Bad breath, or halitosis, often occurs after eating certain foods like onions or garlic or in the morning after waking up. If a person smokes tobacco or indulges in alcohol that will also cause temporary bad breath. And, the reality is everyone experiences bad breath once in a while. However, for some people, it may be a daily issue that is hard to find a solution for. Read further as we discuss the causes of bad breath and how to address it.
What Causes Bad Breath?
As mentioned above, there are certain foods and beverages that cause temporary bad breath. But, if bad breath is recurring it probably has to do with poor oral hygiene habits. A person that is not habitual about brushing their teeth twice daily and flossing can develop dental issues like plaque and tartar buildup, gum disease, and a dry mouth. If the plaque is allowed to turn into tartar then the only way to get rid of the sticky bacteria is to visit a dentist who has the tools to remove it. If tartar is not removed, then it can develop into a gum disease like gingivitis or periodontitis. It is crucial to visit a dentist to rule out or identify what is the cause of the persistent bad breath that will not go away.
There are other things that can cause bad breath that should not be overlooked. Certain illnesses like tonsillitis, or sinusitis or bronchitis could be responsible for temporary bad breath. Advanced liver or kidney disease, and diabetes that is not been controlled can also contribute to bad breath. In these cases, a patient should seek medical attention. Finally, if the person wears a nightguard in their mouth, that could be the culprit. Make sure to clean your night guard properly so it doesn’t start to cause you bad breath.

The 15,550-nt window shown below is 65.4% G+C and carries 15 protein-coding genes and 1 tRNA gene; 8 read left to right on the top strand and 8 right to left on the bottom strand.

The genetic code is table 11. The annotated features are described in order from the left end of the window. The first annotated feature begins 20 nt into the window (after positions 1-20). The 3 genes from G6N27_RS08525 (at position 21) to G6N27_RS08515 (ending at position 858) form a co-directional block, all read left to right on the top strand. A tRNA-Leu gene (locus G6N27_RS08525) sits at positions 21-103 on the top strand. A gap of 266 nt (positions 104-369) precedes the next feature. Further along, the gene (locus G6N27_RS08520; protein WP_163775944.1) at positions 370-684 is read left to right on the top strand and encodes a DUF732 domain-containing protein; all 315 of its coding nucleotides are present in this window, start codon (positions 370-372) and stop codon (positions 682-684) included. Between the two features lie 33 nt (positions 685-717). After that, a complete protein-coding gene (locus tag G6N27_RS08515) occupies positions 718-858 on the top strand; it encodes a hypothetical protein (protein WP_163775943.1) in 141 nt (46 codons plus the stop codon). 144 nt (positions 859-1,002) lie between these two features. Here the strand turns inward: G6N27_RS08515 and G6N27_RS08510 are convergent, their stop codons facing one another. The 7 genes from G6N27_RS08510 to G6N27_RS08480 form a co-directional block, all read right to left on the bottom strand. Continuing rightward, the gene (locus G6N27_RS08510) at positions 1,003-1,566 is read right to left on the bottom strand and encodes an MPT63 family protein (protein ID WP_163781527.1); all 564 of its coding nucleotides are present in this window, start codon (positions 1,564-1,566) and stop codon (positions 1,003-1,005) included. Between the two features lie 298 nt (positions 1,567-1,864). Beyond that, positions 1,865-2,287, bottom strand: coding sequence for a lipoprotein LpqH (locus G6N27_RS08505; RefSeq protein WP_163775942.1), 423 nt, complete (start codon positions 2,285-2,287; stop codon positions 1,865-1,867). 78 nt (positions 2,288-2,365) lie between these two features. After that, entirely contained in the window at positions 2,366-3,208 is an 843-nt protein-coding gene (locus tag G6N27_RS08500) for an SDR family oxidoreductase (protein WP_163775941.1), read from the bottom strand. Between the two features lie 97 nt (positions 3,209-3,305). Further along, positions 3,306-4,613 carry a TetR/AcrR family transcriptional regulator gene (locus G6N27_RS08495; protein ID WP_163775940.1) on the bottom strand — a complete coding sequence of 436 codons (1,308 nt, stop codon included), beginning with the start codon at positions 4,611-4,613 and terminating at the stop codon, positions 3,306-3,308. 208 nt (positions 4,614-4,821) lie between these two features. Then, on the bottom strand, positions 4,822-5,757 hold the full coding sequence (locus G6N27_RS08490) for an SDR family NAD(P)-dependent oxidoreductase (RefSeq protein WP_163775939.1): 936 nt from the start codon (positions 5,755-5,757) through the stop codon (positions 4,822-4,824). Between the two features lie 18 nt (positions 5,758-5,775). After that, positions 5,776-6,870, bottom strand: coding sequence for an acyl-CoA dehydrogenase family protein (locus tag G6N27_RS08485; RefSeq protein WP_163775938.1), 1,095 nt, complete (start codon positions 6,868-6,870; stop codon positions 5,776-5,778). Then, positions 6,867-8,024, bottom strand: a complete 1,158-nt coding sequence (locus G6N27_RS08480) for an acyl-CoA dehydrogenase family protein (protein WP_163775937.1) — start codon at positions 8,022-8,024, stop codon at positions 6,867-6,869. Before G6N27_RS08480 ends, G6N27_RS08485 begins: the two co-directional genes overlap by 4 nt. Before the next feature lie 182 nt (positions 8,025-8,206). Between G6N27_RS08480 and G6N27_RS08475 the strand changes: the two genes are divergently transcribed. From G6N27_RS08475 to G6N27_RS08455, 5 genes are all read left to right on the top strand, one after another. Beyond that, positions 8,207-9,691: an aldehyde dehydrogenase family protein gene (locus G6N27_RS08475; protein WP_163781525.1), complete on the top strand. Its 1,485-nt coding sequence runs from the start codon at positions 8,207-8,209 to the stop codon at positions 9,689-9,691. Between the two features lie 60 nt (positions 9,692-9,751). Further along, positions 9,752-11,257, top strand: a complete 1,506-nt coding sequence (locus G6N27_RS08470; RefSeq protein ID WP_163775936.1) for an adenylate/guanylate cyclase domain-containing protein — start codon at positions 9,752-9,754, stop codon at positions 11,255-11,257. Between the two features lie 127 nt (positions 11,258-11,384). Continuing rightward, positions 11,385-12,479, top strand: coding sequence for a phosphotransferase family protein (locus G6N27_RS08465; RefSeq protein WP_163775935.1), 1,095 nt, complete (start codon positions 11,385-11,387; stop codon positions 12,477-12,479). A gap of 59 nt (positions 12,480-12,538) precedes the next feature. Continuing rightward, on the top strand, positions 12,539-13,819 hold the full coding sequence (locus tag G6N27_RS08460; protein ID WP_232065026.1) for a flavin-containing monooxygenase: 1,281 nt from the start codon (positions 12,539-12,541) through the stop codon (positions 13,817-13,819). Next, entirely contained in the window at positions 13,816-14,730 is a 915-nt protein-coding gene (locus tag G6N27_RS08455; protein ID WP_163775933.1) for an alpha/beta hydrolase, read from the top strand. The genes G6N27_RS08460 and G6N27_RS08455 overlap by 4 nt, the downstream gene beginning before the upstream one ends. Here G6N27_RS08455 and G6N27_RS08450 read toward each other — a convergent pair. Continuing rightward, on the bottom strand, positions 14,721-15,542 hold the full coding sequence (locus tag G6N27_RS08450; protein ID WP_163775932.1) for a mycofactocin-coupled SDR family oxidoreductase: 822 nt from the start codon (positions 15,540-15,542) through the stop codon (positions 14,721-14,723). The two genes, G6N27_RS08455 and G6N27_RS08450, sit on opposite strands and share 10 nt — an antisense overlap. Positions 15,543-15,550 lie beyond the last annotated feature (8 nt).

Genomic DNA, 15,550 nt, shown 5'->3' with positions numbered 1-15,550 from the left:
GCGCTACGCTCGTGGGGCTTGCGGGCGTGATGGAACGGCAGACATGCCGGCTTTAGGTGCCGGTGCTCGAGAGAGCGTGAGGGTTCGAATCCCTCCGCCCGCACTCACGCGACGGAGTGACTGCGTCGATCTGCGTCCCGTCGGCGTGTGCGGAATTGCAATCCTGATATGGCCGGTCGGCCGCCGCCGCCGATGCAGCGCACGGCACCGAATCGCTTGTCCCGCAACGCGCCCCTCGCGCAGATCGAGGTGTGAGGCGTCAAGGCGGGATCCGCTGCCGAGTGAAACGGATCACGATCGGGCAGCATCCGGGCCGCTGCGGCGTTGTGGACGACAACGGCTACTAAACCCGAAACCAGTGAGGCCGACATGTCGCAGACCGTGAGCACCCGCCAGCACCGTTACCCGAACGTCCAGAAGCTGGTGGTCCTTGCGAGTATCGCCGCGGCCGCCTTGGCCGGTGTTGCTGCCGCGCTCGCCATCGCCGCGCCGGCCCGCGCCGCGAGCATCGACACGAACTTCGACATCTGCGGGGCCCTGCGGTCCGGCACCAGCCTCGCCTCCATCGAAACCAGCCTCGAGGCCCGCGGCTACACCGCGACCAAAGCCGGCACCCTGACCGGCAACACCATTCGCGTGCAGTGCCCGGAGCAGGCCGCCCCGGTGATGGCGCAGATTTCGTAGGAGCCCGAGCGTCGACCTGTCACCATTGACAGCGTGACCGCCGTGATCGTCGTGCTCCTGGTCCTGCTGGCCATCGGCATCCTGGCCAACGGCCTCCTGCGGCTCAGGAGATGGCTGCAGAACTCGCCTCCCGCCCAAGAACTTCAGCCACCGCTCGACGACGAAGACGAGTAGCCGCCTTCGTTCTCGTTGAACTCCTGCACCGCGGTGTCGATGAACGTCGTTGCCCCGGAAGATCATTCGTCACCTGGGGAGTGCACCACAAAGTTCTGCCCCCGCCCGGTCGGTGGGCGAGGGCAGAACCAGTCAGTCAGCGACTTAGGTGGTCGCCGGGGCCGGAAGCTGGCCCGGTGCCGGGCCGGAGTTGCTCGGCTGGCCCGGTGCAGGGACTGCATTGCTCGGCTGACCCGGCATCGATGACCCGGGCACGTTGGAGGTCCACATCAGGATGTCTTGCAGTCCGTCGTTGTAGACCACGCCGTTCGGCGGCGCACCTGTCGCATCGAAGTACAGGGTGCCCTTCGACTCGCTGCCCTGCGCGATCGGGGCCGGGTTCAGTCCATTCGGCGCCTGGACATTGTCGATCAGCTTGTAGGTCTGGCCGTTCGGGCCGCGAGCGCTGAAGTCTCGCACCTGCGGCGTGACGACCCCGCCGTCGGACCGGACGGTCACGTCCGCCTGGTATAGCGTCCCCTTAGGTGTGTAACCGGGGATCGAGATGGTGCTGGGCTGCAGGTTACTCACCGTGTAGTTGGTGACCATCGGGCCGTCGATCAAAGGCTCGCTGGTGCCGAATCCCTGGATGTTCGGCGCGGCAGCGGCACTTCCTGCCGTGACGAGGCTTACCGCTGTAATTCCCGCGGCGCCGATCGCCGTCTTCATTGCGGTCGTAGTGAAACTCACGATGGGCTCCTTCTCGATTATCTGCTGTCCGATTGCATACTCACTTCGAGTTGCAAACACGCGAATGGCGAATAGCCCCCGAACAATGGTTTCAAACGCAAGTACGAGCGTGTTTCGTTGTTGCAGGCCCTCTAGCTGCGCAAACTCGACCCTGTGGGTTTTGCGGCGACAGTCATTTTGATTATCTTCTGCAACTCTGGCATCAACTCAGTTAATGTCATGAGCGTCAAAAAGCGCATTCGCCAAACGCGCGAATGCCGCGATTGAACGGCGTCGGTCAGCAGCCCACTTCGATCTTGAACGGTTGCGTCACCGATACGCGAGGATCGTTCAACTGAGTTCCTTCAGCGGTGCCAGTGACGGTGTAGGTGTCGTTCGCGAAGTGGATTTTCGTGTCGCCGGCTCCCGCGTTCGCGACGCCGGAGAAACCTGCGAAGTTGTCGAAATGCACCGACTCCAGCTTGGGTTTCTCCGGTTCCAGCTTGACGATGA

And, there are some people who have a fear of bad breath which is called “halitophobia.” They will think that their breath is bad, when in fact, it is not. It is a legitimate phobia and is referred to as “pseudo-halitosis”. People who suffer from pseudo-halitosis will need reassurance from a therapist or psychiatrist. They may be sent to a primary care physician who can test for the presence of halitosis using instruments to detect specific compounds of bad breath. In this case, if halitosis is really an issue, they can refer them to a dentist. But oftentimes, the test serves as reassurance that there is not halitosis present.
How to Address and Improve Bad Breath
-Brush your teeth twice daily with a toothpaste that has fluoride, and floss.
-Try using an alcohol-free mouthwash to rinse and gargle with
-Do not smoke or chew tobacco products
-To treat dry mouth make sure you are properly hydrated and try a dry mouth rinse or gel (you can usually find products like these over the counter)
–Visit the dentist for annual checkups! Bad oral hygiene is the biggest cause of bad breath.